AimPopulation estimation and assessment of genetic diversities of breeding populations are vital management tools for conservation of tiger. Additionally it is also very important to understand individual movement, gene flow, population structure and mating behavior of tiger in important landscape complexes.
MethodsNon-invasive microsatellite data along with population structure, spatial autocorrelation and relatedness analyses were used understand philopatry, dispersal patterns and migration in tigers.
ResultsWe established male-biased dispersal and female philopatry in tigers and reiterated this finding with multiple analyses. Population structure analysis showed significant gene flow (both present and recent past) between forests separated by 250kms in a fragmented and populated landscape. This is the first non-invasive genetic evidence of female philopatry, male-biased dispersal and long distance migration in tigers.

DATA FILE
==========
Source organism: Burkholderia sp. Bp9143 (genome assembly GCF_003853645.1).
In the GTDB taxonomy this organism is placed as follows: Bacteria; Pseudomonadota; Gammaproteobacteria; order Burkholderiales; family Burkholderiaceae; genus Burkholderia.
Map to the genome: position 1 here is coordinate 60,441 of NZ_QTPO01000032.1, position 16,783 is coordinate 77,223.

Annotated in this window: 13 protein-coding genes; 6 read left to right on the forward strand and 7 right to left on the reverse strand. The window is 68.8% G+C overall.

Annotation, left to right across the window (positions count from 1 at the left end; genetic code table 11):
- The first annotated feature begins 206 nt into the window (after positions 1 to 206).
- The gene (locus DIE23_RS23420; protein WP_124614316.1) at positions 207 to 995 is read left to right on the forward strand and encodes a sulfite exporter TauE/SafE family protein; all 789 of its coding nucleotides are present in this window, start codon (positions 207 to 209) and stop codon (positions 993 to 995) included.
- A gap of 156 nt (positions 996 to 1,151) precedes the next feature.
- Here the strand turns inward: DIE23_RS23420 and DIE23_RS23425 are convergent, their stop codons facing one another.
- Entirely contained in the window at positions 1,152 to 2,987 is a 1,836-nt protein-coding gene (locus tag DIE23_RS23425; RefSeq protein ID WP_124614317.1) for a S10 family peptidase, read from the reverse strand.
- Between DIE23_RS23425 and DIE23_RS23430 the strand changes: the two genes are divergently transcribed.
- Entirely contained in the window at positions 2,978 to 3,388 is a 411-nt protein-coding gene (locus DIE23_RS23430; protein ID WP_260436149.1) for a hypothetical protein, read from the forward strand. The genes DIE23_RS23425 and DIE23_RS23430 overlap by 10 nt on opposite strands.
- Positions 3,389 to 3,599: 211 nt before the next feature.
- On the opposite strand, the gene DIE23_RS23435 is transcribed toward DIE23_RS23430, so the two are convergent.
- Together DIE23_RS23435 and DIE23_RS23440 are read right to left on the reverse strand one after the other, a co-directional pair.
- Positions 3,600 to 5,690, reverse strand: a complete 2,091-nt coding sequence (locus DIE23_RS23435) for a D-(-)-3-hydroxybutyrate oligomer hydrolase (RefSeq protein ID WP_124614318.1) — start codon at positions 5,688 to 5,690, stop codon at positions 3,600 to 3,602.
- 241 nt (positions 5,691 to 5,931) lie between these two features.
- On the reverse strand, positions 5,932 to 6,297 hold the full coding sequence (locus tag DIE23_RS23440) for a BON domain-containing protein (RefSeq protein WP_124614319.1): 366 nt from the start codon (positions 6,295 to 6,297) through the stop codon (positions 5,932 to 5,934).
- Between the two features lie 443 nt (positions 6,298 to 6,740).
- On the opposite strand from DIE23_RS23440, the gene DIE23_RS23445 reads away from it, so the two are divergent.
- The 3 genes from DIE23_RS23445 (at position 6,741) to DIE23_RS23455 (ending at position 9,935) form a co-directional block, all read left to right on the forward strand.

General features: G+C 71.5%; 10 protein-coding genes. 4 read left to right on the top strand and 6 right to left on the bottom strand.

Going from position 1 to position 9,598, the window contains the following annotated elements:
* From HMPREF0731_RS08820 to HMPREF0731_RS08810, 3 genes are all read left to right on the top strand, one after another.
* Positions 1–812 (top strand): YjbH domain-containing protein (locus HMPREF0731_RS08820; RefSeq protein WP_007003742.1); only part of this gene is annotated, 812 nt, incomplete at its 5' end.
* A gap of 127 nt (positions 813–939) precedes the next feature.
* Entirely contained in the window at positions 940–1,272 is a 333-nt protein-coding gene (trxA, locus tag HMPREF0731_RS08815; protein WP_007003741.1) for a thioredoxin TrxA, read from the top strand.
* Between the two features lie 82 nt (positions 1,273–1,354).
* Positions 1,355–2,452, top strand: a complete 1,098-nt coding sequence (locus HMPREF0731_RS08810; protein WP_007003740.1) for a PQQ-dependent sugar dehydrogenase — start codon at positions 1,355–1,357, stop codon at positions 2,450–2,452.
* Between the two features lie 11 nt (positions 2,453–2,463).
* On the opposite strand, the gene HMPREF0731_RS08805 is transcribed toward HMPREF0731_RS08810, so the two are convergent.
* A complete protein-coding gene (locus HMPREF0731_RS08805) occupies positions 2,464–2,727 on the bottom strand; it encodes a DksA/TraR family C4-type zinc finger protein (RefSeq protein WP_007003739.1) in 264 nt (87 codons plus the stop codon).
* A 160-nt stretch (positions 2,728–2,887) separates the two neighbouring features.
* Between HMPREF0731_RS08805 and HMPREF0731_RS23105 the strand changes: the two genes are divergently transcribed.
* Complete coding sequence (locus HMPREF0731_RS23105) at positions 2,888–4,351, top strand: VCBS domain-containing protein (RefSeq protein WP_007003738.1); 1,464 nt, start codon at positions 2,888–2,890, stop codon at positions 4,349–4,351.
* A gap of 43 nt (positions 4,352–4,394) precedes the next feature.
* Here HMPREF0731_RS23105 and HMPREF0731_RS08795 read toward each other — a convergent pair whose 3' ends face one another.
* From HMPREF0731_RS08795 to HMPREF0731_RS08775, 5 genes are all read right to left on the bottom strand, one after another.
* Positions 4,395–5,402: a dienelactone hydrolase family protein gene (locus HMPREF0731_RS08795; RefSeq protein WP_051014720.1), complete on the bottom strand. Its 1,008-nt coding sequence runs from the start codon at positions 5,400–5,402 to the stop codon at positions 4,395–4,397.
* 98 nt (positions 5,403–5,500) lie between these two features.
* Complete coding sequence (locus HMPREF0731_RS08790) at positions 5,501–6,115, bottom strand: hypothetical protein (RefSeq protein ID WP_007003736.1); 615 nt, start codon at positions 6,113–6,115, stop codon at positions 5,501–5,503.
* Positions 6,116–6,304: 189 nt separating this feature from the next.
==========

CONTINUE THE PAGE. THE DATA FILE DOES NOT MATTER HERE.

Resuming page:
ConservationAnimal movements are important for fitness, reproductive success, genetic diversity and gene exchange among populations. In light of the current endangered status of tigers in the world, this study will help us understand tiger behavior and movement. Dispersal, population structure and migration in tigers have important implications for management and long term protection of habitats and interconnecting corridors to save this charismatic species.